Apple says its announcement of automated tools to detect child sexual abuse on the iPhone and iPad was “jumbled pretty badly”.
The company announced new software for image detection that alerts Apple if illegal images are stored in its iCloud storage.
Privacy groups criticized the news and some claimed that Apple created a security loophole in its software.
According to the company, its announcement was widely misunderstood.
“We wish that this had come out a little more clearly for everyone,” said Apple software chief Craig Federighi, in an interview with the Wall Street Journal.
In hindsight, he said that adding two elements at once was “a recipe to create confusion.”
Which are the latest tools?
Apple has announced two new tools to help children. These tools will be available in the US for the first time.
When a user uploads images to iCloud storage, the first tool will identify child sex abuse material.
The US National Center for Missing and Exploited Children maintains a database of child abuse photos. They are stored as “fingerprints” – digital copies of illegal material.
These images are already checked by cloud service providers like Microsoft, Google, and Facebook to ensure that people don’t share CSAM.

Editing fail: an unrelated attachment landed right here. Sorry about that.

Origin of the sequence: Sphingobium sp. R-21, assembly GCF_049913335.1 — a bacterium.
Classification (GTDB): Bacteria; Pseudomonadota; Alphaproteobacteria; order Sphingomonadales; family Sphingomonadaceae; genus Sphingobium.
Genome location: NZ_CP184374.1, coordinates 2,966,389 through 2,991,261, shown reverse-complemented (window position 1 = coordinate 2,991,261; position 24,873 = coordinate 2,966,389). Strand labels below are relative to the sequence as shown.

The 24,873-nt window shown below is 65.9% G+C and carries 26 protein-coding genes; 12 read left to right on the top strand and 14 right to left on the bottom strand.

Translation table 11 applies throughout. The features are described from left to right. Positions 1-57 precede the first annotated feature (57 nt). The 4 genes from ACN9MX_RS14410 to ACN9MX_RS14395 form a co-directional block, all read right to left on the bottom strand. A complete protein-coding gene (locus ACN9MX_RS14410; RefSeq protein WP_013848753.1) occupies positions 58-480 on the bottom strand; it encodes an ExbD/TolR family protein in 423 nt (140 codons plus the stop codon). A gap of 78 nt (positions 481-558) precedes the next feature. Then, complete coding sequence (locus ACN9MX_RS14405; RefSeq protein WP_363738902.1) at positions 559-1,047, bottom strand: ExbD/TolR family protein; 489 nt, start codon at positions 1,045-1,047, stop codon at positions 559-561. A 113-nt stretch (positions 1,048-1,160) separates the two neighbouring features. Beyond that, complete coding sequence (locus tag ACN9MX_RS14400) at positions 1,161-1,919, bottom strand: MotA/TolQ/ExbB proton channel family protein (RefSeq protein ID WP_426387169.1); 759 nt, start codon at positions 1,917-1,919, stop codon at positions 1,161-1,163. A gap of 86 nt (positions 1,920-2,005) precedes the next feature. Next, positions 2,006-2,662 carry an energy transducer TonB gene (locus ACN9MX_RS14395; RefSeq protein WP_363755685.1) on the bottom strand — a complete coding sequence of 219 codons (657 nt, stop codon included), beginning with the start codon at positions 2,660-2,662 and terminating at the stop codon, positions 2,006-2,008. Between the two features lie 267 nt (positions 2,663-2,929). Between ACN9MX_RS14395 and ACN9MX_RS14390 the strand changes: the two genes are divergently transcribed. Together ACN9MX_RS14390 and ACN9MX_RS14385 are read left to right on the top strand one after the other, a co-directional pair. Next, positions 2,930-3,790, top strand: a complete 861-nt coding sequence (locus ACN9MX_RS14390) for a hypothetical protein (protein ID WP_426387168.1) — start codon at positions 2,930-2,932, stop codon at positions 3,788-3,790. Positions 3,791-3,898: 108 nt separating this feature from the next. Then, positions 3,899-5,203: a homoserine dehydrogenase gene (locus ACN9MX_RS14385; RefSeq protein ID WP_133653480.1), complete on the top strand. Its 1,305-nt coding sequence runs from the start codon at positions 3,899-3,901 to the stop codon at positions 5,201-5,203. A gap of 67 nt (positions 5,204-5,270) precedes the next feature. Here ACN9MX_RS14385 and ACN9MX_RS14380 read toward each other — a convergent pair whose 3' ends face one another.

Apple implemented a similar process but stated that it would match images on an individual’s iPhone/iPad before uploading them to iCloud.
Federighi stated that the iPhone wouldn’t be looking at pornography or photos taken by your kids in the bathtub.
He said that the system couldn’t match exact fingerprints of known images of child sexual abuse.
Apple will flag accounts that contain images matching child abuse fingerprints.
Federighi stated that a user must upload at least 30 images to trigger this feature.
Apple announced a parental control feature that parents could enable on the accounts of their children in addition to its iCloud tool.
The system will check photos sent to or by the child via Apple’s iMessage app if activated.
The machine learning system would warn the child if it determined that the photograph contained nudity.
If the child wishes to see the photograph, parents can opt to be notified.
Privacy organizations have expressed concern that this technology might be used to spy on citizens by dictatorial governments.
WhatsApp’s Will Cathcart, the WhatsApp chief, called Apple’s decision “very concerning”, while Edward Snowden (US whistleblower) called the iPhone “spyPhone”.
Federighi stated that the soundbyte that circulated after the announcement said that Apple was scanning iPhones to find images.
He told The Wall Street Journal, “That’s not the reality.”
We feel positive and passionate about our work and can clearly see the many misunderstandings.
These tools will be available in the next version of iOS and iPadOS, which is expected to arrive later in the year.
Publited Fri, 13 August 2021 at 17:45:22 (+0000).